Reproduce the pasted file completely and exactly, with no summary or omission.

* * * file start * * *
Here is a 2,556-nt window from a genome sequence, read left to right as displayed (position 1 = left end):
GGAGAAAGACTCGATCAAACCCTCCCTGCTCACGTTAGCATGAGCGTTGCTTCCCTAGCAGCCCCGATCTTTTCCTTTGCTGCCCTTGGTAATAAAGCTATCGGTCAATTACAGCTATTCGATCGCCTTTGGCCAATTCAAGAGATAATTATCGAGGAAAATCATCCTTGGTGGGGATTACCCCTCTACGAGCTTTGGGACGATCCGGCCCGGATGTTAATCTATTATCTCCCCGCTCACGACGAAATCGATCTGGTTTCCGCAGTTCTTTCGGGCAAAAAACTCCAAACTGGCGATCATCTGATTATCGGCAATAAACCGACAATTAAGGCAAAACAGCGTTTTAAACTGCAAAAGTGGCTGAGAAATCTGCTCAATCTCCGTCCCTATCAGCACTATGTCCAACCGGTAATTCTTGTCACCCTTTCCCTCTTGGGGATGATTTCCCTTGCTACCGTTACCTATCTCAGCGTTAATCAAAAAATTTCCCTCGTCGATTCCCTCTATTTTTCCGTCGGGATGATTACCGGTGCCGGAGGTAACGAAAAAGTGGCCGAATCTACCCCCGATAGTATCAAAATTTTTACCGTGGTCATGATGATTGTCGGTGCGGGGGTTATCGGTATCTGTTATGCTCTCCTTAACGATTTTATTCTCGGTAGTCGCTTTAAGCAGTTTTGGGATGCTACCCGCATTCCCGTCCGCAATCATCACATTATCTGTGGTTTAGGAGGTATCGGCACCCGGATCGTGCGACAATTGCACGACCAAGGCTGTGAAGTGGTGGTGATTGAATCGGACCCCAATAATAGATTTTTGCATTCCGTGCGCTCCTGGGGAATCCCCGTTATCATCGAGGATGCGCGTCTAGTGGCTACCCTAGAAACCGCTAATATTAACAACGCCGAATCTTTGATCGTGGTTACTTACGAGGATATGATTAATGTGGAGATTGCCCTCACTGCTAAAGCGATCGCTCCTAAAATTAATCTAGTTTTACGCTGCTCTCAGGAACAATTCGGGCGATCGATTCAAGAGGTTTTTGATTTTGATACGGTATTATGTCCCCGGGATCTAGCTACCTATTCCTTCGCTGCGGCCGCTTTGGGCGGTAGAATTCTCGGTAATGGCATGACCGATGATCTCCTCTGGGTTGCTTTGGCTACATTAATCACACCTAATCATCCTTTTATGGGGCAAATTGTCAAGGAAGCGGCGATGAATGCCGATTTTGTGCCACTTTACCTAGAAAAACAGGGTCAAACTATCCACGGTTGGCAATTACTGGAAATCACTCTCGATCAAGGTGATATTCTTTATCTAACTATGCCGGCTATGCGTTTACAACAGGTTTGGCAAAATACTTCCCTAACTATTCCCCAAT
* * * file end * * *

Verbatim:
Here is a 2,556-nt window from a genome sequence, read left to right as displayed (position 1 = left end):
GGAGAAAGACTCGATCAAACCCTCCCTGCTCACGTTAGCATGAGCGTTGCTTCCCTAGCAGCCCCGATCTTTTCCTTTGCTGCCCTTGGTAATAAAGCTATCGGTCAATTACAGCTATTCGATCGCCTTTGGCCAATTCAAGAGATAATTATCGAGGAAAATCATCCTTGGTGGGGATTACCCCTCTACGAGCTTTGGGACGATCCGGCCCGGATGTTAATCTATTATCTCCCCGCTCACGACGAAATCGATCTGGTTTCCGCAGTTCTTTCGGGCAAAAAACTCCAAACTGGCGATCATCTGATTATCGGCAATAAACCGACAATTAAGGCAAAACAGCGTTTTAAACTGCAAAAGTGGCTGAGAAATCTGCTCAATCTCCGTCCCTATCAGCACTATGTCCAACCGGTAATTCTTGTCACCCTTTCCCTCTTGGGGATGATTTCCCTTGCTACCGTTACCTATCTCAGCGTTAATCAAAAAATTTCCCTCGTCGATTCCCTCTATTTTTCCGTCGGGATGATTACCGGTGCCGGAGGTAACGAAAAAGTGGCCGAATCTACCCCCGATAGTATCAAAATTTTTACCGTGGTCATGATGATTGTCGGTGCGGGGGTTATCGGTATCTGTTATGCTCTCCTTAACGATTTTATTCTCGGTAGTCGCTTTAAGCAGTTTTGGGATGCTACCCGCATTCCCGTCCGCAATCATCACATTATCTGTGGTTTAGGAGGTATCGGCACCCGGATCGTGCGACAATTGCACGACCAAGGCTGTGAAGTGGTGGTGATTGAATCGGACCCCAATAATAGATTTTTGCATTCCGTGCGCTCCTGGGGAATCCCCGTTATCATCGAGGATGCGCGTCTAGTGGCTACCCTAGAAACCGCTAATATTAACAACGCCGAATCTTTGATCGTGGTTACTTACGAGGATATGATTAATGTGGAGATTGCCCTCACTGCTAAAGCGATCGCTCCTAAAATTAATCTAGTTTTACGCTGCTCTCAGGAACAATTCGGGCGATCGATTCAAGAGGTTTTTGATTTTGATACGGTATTATGTCCCCGGGATCTAGCTACCTATTCCTTCGCTGCGGCCGCTTTGGGCGGTAGAATTCTCGGTAATGGCATGACCGATGATCTCCTCTGGGTTGCTTTGGCTACATTAATCACACCTAATCATCCTTTTATGGGGCAAATTGTCAAGGAAGCGGCGATGAATGCCGATTTTGTGCCACTTTACCTAGAAAAACAGGGTCAAACTATCCACGGTTGGCAATTACTGGAAATCACTCTCGATCAAGGTGATATTCTTTATCTAACTATGCCGGCTATGCGTTTACAACAGGTTTGGCAAAATACTTCCCTAACTATTCCCCAAT